The craft beer industry first took off in Alabama in 2008, with most production breweries based in Birmingham and Huntsville. Now that the state government is slowly easing regulations on craft brewers (well, along with passing other super dumb regulations) the state’s capital, Montgomery, is getting its first production brewery.
Montgomery residents Andrew McNally and Tim Doles have leased space at 424 Bibb St., once the 71-year-old building, to open Common Bond Brewers, which plans to open as soon as the renovation is complete in fall 2017.
In addition to the brewery equipment, the brewery will include a taproom for beer tasting and packaged beer for sale. Common Bond brews will eventually be on tap in Montgomery restaurants and bars and available to purchase in stores.
“Common Bond Brewers will be a new gathering spot for Montgomery residents and will also draw passersby off I-65 into the city, as the property is situated directly off exit 172,” said Moore Co, Realty President Jerome T. Moore III, CCIM, who leased the property and is looking to lease connected space to be developed into a restaurant.
With Doles as a business partner, McNally will be the Common Bond brewmaster and oversee the brewery’s day-to-day operations. McNally has an educational and professional background in chemistry and first started translating his skills and experience to brewing in 2010 when he started homebrewing.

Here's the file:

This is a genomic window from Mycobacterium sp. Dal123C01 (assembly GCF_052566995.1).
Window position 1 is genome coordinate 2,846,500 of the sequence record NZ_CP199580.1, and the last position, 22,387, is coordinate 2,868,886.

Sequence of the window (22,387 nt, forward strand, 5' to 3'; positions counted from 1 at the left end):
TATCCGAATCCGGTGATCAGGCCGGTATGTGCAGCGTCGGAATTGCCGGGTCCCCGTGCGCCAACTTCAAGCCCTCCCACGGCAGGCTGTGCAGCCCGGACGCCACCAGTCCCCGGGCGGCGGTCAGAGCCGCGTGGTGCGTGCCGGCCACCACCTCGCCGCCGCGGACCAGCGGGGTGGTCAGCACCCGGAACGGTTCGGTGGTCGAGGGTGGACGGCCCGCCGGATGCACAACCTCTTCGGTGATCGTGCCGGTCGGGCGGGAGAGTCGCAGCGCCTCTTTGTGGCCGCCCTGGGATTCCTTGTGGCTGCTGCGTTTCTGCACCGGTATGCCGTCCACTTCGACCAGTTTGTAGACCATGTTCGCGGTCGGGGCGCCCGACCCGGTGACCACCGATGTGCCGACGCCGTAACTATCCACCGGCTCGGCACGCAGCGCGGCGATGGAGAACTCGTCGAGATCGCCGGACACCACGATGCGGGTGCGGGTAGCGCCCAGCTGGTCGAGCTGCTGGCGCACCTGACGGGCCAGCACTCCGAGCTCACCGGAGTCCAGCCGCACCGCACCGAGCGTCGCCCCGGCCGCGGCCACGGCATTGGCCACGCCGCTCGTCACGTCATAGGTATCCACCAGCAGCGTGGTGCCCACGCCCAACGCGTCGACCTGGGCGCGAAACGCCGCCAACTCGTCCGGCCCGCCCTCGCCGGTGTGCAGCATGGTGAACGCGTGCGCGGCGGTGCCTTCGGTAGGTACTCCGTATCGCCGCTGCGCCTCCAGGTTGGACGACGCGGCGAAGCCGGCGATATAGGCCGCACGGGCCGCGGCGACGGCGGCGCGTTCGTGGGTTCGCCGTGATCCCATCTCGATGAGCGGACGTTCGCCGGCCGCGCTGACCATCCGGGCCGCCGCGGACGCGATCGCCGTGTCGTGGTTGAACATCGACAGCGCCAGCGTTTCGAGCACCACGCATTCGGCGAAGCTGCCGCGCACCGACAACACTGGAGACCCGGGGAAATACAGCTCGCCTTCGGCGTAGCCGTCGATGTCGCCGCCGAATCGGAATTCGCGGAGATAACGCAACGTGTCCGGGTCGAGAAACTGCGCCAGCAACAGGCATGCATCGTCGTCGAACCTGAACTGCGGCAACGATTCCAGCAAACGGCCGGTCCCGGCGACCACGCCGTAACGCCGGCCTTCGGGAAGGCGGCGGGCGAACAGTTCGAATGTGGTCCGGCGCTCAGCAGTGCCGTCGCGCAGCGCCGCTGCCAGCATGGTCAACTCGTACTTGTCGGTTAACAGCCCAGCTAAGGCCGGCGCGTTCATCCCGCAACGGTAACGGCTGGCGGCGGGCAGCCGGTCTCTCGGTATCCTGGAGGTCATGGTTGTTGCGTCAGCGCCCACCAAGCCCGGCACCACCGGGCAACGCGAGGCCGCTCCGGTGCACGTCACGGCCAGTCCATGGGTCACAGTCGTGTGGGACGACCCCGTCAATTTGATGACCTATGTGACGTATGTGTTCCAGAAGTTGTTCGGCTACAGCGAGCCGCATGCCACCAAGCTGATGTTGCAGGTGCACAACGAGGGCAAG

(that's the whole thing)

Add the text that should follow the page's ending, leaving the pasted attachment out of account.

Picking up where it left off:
“When I first got started, I could spend hours exploring the chemistry of beer,” McNally said. “With encouragement from friends and family, I imagined creating a brewery where I could work with a team to create high-quality beer for Montgomery residents — and eventually to share across the state and region.”
McNally and Doles plan to begin with production of three flagship beers that McNally has been testing in small homebrew batches over the past couple of years: a West Coast-style IPA, a malty rye amber and a smooth Belgian blond, ideal for those transitioning into craft beer. Additional brews will be introduced seasonally as well.
Working with a brewery branding team from ad agency Lewis Communications in Birmingham, McNally and Doles selected Common Bond Brewers as the brewery’s name because of its connotation with common values and relationships forged over a few pints.
“As much as I love a technically precise brew, what I enjoy even more is the way good beer gathers people together,” McNally said. “I want the beer to help people connect with each other and their community.”